© Harry Sullivan - TC Media
Colchester County resident Steve MacIntosh has been on pins and needles since the Wednesday night RCMP shootings in Moncton. His younger sister lives in the area where residents have been confined to their homes for safety reasons as the manhunt for the alleged shooter continues
MacIntosh 'The RCMP are so good and I know how much they are hurting'
It’s mid afternoon Thursday and after a long night and day of wait, watch and worry, Steve MacIntosh is nearly an emotional basket case.
“Absolute fear,” he tells a reporter of his mindset.
“It’s my little sister … she’s in the triangle.”
Since late Wednesday night when he first learned that three RCMP members had been fatally shot and two others were injured and of the massive manhunt that followed, MacIntosh has been practically glued to the television set, waiting anxiously for the nightmarish saga to end.
The “triangle” to which he refers is the area within Moncton where police are looking for the alleged killer and where residents have been advised to remain in their homes.
His sister is Elaine Stanley who lives in Moncton and has been holed up in her basement along with husband Cameron and their two teenage sons.
“It’s been pretty bad,” he says, of the emotional toll of waiting for things to play out. “I have not slept.”
As the communications and outreach assistant to Colchester Musquodoboit Valley MP Scott Armstrong, MacIntosh says he is quite accustomed to dealing with stress and pressure. But this time it’s different.
“I’ve faced a lot of stress but when it happens to you… ,” he says, with obvious emotion in his trailing voice.
- Read more special articles:
- Kings District RCMP boss grateful for support in wake of Moncton shootings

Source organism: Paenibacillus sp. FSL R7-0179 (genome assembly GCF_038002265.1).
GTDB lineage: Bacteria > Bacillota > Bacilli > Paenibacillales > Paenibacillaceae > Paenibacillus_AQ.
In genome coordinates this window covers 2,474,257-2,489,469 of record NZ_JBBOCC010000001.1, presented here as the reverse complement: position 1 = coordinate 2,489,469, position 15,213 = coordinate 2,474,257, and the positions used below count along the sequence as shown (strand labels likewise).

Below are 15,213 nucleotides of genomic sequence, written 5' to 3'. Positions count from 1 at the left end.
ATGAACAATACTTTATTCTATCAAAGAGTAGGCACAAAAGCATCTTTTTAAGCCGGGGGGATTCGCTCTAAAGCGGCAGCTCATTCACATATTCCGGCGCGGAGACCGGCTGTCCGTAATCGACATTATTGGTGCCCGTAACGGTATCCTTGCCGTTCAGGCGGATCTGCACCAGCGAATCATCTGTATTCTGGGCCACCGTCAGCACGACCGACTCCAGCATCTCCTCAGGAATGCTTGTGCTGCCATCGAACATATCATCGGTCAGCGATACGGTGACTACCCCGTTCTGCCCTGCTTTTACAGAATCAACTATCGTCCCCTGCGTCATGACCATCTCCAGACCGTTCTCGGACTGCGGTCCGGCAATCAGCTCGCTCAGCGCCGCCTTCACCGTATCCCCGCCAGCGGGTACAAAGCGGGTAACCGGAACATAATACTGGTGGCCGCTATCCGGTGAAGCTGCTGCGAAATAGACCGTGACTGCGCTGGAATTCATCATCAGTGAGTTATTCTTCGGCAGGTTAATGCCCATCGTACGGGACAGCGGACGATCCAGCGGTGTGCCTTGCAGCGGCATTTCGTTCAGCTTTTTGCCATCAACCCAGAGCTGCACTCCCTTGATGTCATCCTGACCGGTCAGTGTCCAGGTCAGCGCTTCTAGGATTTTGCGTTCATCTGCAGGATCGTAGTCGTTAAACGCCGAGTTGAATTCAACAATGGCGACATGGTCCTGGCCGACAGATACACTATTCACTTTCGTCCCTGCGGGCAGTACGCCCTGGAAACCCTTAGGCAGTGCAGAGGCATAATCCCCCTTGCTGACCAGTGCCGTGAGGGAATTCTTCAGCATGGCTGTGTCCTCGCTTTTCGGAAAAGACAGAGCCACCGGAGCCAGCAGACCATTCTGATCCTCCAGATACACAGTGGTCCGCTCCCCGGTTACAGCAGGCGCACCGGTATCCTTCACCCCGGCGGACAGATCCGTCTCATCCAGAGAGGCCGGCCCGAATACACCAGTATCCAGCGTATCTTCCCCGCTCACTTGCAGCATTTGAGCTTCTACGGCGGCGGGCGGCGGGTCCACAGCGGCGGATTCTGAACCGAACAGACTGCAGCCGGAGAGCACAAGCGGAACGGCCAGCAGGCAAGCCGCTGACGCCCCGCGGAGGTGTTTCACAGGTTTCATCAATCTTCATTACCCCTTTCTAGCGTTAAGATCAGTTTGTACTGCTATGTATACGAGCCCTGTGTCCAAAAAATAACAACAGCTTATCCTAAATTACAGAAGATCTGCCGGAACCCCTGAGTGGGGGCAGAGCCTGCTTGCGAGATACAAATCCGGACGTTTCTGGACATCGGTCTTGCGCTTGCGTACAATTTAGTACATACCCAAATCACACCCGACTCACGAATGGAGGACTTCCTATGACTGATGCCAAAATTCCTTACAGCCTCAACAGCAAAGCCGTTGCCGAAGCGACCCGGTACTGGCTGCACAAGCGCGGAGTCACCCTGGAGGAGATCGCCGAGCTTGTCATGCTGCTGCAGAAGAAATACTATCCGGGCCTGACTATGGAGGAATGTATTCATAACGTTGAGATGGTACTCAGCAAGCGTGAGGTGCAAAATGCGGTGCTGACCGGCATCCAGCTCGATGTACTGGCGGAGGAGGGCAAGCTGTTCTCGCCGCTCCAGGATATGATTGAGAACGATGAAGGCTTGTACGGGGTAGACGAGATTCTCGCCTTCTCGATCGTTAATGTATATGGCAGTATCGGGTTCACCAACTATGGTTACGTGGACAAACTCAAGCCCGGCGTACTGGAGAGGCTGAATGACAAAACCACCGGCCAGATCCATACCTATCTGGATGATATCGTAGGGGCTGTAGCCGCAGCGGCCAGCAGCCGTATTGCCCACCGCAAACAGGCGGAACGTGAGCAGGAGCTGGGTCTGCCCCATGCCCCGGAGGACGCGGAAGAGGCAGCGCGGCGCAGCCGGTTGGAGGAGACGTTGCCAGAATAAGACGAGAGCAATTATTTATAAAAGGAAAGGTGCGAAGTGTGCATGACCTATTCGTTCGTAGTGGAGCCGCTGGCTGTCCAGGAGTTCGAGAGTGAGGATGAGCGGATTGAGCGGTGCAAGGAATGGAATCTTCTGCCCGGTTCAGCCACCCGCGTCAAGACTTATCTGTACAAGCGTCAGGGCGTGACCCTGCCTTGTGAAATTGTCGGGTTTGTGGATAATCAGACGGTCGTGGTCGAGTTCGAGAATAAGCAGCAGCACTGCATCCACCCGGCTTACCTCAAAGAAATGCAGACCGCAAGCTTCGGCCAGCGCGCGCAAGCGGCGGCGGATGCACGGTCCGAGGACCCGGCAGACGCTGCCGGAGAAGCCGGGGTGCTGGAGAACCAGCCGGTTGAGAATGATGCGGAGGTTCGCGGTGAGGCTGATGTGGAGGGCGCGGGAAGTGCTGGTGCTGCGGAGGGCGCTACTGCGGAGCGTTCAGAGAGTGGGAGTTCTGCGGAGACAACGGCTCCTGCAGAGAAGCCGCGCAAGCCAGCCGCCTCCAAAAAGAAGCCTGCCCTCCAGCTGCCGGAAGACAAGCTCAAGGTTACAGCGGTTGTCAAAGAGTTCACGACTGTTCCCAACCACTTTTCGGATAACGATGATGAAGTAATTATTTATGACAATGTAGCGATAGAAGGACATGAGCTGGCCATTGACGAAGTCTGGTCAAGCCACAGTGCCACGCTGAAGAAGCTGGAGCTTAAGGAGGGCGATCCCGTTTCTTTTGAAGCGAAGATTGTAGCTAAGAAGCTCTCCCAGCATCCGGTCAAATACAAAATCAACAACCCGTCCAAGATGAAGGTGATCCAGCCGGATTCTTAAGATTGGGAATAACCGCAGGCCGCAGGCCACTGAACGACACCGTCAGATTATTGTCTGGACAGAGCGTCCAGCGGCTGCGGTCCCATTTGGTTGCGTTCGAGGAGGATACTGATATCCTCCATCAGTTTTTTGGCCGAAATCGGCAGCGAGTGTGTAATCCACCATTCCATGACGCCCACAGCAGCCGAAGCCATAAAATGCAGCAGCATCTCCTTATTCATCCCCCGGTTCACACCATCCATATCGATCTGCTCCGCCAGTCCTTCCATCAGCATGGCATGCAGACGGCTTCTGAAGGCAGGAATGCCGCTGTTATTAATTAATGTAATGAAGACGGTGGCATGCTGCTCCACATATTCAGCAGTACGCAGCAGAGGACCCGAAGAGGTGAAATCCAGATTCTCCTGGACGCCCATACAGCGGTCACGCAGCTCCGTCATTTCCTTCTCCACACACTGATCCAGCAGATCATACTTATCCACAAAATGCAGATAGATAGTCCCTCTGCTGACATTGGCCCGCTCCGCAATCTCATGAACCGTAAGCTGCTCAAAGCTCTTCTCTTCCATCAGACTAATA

- RCMP thank the community: Queens weekly cruiser report
- Central Kings grads raising money for families of fallen RCMP officers
- Thank you from the Yarmouth RCMP detachments
MacIntosh once lived in Moncton and what immediately came to mind as he took grasp of the situation, he says, was living through the reign of terror that people in the area faced when the serial killer who became known as the Monster of the Miramichi was on the run in 1989.
“What I said to my sister (when he talked to her in a telephone call), it just reminded me of when Allan Legere was loose, when he escaped from the hospital
and the streets were empty. There weren’t people around. It was like a western ghost town. And that’s the impression that she gave me, talking to her last night.”
Having worked with the RCMP in his professional role during visits by Prime Minister Stephen Harper to the area, MacIntosh also expressed concern for those involved.
“The RCMP are so good and I know how much they are hurting,” he says. “I’ve just been watching it on T.V. and waiting for them to get him so he can face justice.
“I’m just waiting. I know they will catch him and I don’t know how that will end.”